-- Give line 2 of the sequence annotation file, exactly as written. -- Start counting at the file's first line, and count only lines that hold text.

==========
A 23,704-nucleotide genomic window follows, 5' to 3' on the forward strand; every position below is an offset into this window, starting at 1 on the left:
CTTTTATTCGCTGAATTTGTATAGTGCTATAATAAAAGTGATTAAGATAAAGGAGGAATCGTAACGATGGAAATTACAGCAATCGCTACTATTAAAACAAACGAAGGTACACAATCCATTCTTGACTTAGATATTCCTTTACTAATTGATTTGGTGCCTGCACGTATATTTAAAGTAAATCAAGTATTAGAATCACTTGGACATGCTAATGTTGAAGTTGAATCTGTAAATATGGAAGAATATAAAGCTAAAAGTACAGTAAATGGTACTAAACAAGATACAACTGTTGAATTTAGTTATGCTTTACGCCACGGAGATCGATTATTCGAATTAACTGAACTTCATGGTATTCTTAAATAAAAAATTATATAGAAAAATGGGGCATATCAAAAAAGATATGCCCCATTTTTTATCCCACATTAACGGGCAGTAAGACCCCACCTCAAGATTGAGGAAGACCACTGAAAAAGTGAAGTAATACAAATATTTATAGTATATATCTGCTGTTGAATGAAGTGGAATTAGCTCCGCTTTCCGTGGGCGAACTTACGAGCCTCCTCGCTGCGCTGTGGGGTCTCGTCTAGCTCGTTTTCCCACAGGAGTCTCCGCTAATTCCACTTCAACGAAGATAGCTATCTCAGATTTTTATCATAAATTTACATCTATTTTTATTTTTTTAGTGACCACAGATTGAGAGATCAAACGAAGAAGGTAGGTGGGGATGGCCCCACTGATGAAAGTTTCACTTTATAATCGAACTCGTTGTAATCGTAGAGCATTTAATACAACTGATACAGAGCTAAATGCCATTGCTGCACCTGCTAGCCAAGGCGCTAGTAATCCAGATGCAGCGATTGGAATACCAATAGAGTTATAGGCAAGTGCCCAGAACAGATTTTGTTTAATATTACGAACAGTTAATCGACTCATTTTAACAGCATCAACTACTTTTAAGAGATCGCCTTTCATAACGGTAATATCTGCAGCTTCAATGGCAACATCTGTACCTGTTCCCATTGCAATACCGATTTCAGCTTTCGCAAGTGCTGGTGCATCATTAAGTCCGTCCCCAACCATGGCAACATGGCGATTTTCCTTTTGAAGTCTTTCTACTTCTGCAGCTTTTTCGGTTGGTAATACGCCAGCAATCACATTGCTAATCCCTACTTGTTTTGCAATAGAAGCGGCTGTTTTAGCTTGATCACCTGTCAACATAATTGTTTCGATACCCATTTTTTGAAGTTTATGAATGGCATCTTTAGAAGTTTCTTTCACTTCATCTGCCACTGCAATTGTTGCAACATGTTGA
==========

CTTTTATTCGCTGAATTTGTATAGTGCTATAATAAAAGTGATTAAGATAAAGGAGGAATCGTAACGATGGAAATTACAGCAATCGCTACTATTAAAACAAACGAAGGTACACAATCCATTCTTGACTTAGATATTCCTTTACTAATTGATTTGGTGCCTGCACGTATATTTAAAGTAAATCAAGTATTAGAATCACTTGGACATGCTAATGTTGAAGTTGAATCTGTAAATATGGAAGAATATAAAGCTAAAAGTACAGTAAATGGTACTAAACAAGATACAACTGTTGAATTTAGTTATGCTTTACGCCACGGAGATCGATTATTCGAATTAACTGAACTTCATGGTATTCTTAAATAAAAAATTATATAGAAAAATGGGGCATATCAAAAAAGATATGCCCCATTTTTTATCCCACATTAACGGGCAGTAAGACCCCACCTCAAGATTGAGGAAGACCACTGAAAAAGTGAAGTAATACAAATATTTATAGTATATATCTGCTGTTGAATGAAGTGGAATTAGCTCCGCTTTCCGTGGGCGAACTTACGAGCCTCCTCGCTGCGCTGTGGGGTCTCGTCTAGCTCGTTTTCCCACAGGAGTCTCCGCTAATTCCACTTCAACGAAGATAGCTATCTCAGATTTTTATCATAAATTTACATCTATTTTTATTTTTTTAGTGACCACAGATTGAGAGATCAAACGAAGAAGGTAGGTGGGGATGGCCCCACTGATGAAAGTTTCACTTTATAATCGAACTCGTTGTAATCGTAGAGCATTTAATACAACTGATACAGAGCTAAATGCCATTGCTGCACCTGCTAGCCAAGGCGCTAGTAATCCAGATGCAGCGATTGGAATACCAATAGAGTTATAGGCAAGTGCCCAGAACAGATTTTGTTTAATATTACGAACAGTTAATCGACTCATTTTAACAGCATCAACTACTTTTAAGAGATCGCCTTTCATAACGGTAATATCTGCAGCTTCAATGGCAACATCTGTACCTGTTCCCATTGCAATACCGATTTCAGCTTTCGCAAGTGCTGGTGCATCATTAAGTCCGTCCCCAACCATGGCAACATGGCGATTTTCCTTTTGAAGTCTTTCTACTTCTGCAGCTTTTTCGGTTGGTAATACGCCAGCAATCACATTGCTAATCCCTACTTGTTTTGCAATAGAAGCGGCTGTTTTAGCTTGATCACCTGTCAACATAATTGTTTCGATACCCATTTTTTGAAGTTTATGAATGGCATCTTTAGAAGTTTCTTTCACTTCATCTGCCACTGCAATTGTTGCAACATGTTGA